Friday, 1 June 2018

Bruce Springsteen - Born In The USA (1984)


Released June 1984

Recorded at The Power Station, New York City

The big one, the one that, unfortunately for those of us that still viewed Springsteen as a "cult" artist, saw his albums sitting in the record collections of those whose only other albums were "Thriller", "Brother In Arms" and "Face Values". This horrified me. For this reason I have never had much time for this album. Somewhat unfair, I know. Even now, looking back on it, it is certainly no classic, by any means. It is simply twelve radio friendly rock songs of varying potency and quality. It is not the glory of “Born To Run”, the streetwise romance of “The Wild, The Innocent & The E St Shuffle”, the angry hopelessness of “Darkness On The Edge Of Town” or even the haunting “Nebraska”, by any stretch of the imagination. Not at all. For many, however, this was their first introduction to the wonderful artist that is Bruce Springsteen, and therefore it has a real emotional meaning for them. I understand that completely. For me, though, I was seven years down the line and viewed its appearance and almighty success somewhat differently. Just a personal thing.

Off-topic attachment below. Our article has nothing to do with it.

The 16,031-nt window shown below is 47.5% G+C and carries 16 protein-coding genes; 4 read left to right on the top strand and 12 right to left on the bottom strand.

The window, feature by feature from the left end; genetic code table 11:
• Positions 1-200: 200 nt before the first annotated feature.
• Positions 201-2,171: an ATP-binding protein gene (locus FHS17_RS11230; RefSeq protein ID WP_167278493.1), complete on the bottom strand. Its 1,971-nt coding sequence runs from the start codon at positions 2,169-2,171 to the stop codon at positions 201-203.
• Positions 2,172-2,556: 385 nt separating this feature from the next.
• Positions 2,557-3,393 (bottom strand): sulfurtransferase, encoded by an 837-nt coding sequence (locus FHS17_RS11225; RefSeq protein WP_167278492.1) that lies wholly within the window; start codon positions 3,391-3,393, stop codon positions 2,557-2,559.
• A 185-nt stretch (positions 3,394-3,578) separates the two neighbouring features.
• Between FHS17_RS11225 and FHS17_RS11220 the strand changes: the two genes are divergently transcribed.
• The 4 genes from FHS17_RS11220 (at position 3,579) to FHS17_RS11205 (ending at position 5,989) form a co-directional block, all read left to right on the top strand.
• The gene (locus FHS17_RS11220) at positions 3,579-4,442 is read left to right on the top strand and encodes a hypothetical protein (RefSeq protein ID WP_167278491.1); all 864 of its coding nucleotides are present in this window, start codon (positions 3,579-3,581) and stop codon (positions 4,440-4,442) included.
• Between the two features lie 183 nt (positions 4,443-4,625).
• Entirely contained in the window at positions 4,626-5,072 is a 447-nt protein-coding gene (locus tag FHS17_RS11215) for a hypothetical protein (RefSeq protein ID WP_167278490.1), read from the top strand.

1. Born In The USA
2. Cover Me
3. Darlington County
4. Working On The Highway
5. Downbound Train
6. I'm On Fire
7. No Surrender
8. Bobby Jean
9. I'm Goin' Down
10. Glory Days
11. Dancing In The Dark
12. My Hometown

After the acoustic bleakness of "Nebraska", Springsteen brought the E St. Band back to provide a full on backing, and a much fuller, richer one than the tinny sound of "The River". From the bombastic, anthemic but often totally misunderstood title track (the bottleneck blues original would have put the point over far more convincingly, with no ambiguity) to the rockabilly fun of "Working On The Highway" and "Darlington County" to the bleakness of "I'm On Fire" and "My Hometown", there is still some enjoyable stuff on here. My own personal favourite is the rousing "No Surrender" and the sax and piano singalong "Bobby Jean" has a Spectoresque/Clarence Clemons sax solo appeal, typical E St. Band. "Downbound Train" has a dark message to it, worthy of the "Darkness On The Edge Of Town" album. 

However, two of its most popular tracks, "Dancing In The Dark" and "Glory Days" have never done much for me. The latter a somewhat embarrassing lament for days gone by that were probably never as glorious as the protagonist makes them sound. Neither have the rock-by-numbers tracks like "Cover Me" and "I'm Goin' Down”. For many, though, this is his best album, so who am I to disagree?

B- (for its commercial success, mainly)

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